Cheapest hybrid cars 2023
Used hybrid cars can be affordable and cheap to run, making them a great way to save money on car costs. Here are some of the best value
Hybrid cars are nothing new, but drivers now have a greater choice of petrol-electric models than ever before, from extremely economical superminis to practical and cheap-to-run medium hatchbacks and large plug-in models that offer the prospect of 20 miles of real-world electric range from a full charge.
The purpose of hybrid tech is to reduce fuel usage, by providing the car’s engine with electric assistance. So, with sky high fuel costs, now could be the perfect time to buy a low-cost hybrid and reduce how much you have to spend at the pumps.
Manufacturers such as Toyota have been producing models that incorporate an electric motor alongside a petrol or diesel engine for many years, which means that there are plenty of affordable hybrid cars available on the second-hand market.
In this article, we've focused on the cheapest used hybrid cars available. So, if you have a limited budget for your next car and fancy a hybrid, check out the cars below, which start with the very cheapest hybrid car available, and go up to the eighth cheapest available on BuyaCar.
There’s a good amount of variety here, from superminis to large family cars, so even if one model isn’t right for you, there should be one further down the list that costs just a little more that could still come within budget.
You’ll notice that Toyota models dominate the list. This is because Toyota has been producing hybrid cars for the longest. That’s no bad thing because the hybrid tech is tried and tested, and known to be really reliable as a result.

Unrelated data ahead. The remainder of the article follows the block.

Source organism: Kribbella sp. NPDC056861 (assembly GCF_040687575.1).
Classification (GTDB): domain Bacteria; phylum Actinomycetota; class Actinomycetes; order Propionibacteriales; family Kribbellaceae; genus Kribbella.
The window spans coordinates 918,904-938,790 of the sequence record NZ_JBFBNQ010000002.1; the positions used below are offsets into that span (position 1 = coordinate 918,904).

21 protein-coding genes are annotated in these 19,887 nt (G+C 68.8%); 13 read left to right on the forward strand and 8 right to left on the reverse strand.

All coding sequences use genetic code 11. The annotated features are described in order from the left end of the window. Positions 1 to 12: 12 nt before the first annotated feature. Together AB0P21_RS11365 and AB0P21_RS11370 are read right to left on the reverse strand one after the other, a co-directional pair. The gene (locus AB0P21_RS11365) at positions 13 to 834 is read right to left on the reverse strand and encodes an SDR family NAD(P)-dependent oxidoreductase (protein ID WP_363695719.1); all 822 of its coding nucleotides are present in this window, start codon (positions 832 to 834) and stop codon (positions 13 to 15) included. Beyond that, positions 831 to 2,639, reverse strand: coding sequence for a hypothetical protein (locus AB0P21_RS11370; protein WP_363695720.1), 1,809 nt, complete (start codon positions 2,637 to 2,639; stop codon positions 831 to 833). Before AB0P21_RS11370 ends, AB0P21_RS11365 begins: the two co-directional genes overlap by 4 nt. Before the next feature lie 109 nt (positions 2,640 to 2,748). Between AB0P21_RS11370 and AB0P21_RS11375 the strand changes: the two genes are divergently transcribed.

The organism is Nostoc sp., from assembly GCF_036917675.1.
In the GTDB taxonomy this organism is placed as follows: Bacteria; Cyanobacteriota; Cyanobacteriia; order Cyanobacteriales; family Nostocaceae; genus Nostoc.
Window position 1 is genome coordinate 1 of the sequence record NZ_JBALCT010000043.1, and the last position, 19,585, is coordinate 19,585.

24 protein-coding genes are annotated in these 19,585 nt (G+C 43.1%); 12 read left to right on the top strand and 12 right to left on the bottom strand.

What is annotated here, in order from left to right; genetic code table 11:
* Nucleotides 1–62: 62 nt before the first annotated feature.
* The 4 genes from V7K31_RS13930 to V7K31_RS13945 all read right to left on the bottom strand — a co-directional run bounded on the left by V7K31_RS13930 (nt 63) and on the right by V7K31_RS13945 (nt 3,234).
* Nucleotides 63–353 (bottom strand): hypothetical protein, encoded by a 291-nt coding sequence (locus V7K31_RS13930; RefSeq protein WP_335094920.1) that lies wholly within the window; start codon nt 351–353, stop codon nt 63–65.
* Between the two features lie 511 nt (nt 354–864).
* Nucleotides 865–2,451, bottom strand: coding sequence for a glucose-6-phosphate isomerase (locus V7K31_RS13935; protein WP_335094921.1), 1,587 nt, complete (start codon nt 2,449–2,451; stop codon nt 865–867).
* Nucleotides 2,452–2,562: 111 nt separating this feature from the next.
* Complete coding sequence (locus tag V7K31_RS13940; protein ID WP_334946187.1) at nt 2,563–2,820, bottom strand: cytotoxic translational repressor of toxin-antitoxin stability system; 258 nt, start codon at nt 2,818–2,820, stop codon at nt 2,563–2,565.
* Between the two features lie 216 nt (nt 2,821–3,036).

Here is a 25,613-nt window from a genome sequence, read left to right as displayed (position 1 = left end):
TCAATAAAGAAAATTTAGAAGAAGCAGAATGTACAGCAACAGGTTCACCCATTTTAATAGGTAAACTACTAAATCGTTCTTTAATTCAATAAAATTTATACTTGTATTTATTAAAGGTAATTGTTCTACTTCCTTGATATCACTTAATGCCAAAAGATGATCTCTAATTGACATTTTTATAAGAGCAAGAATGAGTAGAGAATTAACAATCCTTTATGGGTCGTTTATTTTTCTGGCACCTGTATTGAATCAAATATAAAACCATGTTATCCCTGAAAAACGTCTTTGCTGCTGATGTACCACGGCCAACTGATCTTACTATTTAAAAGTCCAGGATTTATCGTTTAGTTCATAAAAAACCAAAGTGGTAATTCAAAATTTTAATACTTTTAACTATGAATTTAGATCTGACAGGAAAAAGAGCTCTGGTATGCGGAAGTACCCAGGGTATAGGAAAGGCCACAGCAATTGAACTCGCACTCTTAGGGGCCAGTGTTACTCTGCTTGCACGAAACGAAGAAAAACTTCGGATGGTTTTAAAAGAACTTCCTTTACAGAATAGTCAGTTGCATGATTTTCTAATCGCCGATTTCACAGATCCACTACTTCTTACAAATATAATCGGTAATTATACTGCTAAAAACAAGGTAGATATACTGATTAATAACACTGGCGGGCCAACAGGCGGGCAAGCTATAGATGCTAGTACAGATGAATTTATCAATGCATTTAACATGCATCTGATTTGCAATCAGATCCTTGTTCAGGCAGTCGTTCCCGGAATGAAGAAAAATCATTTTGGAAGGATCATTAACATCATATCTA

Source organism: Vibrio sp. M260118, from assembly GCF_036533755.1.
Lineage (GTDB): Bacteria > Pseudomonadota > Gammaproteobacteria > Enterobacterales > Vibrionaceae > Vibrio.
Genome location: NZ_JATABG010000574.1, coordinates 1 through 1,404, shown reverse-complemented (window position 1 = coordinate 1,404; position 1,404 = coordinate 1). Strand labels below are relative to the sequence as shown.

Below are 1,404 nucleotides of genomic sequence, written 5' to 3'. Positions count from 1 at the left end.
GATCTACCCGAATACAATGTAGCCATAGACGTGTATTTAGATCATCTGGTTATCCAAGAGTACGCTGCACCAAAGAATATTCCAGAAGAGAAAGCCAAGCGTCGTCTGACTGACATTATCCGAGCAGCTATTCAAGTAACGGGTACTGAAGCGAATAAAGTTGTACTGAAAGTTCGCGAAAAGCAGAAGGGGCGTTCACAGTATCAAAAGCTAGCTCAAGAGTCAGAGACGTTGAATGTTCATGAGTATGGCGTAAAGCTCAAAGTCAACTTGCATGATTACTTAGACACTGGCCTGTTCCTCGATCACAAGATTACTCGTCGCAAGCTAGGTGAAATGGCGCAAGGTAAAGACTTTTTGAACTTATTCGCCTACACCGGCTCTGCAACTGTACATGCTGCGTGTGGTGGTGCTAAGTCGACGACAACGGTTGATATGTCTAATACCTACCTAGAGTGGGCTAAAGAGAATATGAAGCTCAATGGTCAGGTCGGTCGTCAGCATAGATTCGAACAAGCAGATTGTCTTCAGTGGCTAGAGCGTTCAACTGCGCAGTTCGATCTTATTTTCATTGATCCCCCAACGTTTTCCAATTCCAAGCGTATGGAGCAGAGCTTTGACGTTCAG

In addition to traditional hybrids, though, you can also now get cheap second-hand plug-in hybrid (PHEV) models. PHEVs pair a battery pack and electric motor with a petrol or diesel engine - as with ordinary hybrids. However, in the case of PHEVs, you get a larger battery and the ability to plug the car in to charge. The larger batteries mean that you can travel further on electric power with a PHEV - potentially up to 20 or 30 miles from a full charge, compared with a maximum of a mile or two with a standard hybrid.
Charge a PHEV regularly and predominantly cover lots of short trips, therefore, and you can complete most of your driving on electric power alone, reducing your emissions and fuel spend to the bare minimum. Fail to charge, though, or do lots of fast journeys and PHEVs can prove particularly inefficient, as they have to lug all the weight of a large battery pack and electric motor around, but with little electric assistance, which puts more strain on the petrol or diesel engine.
Best cheap hybrid cars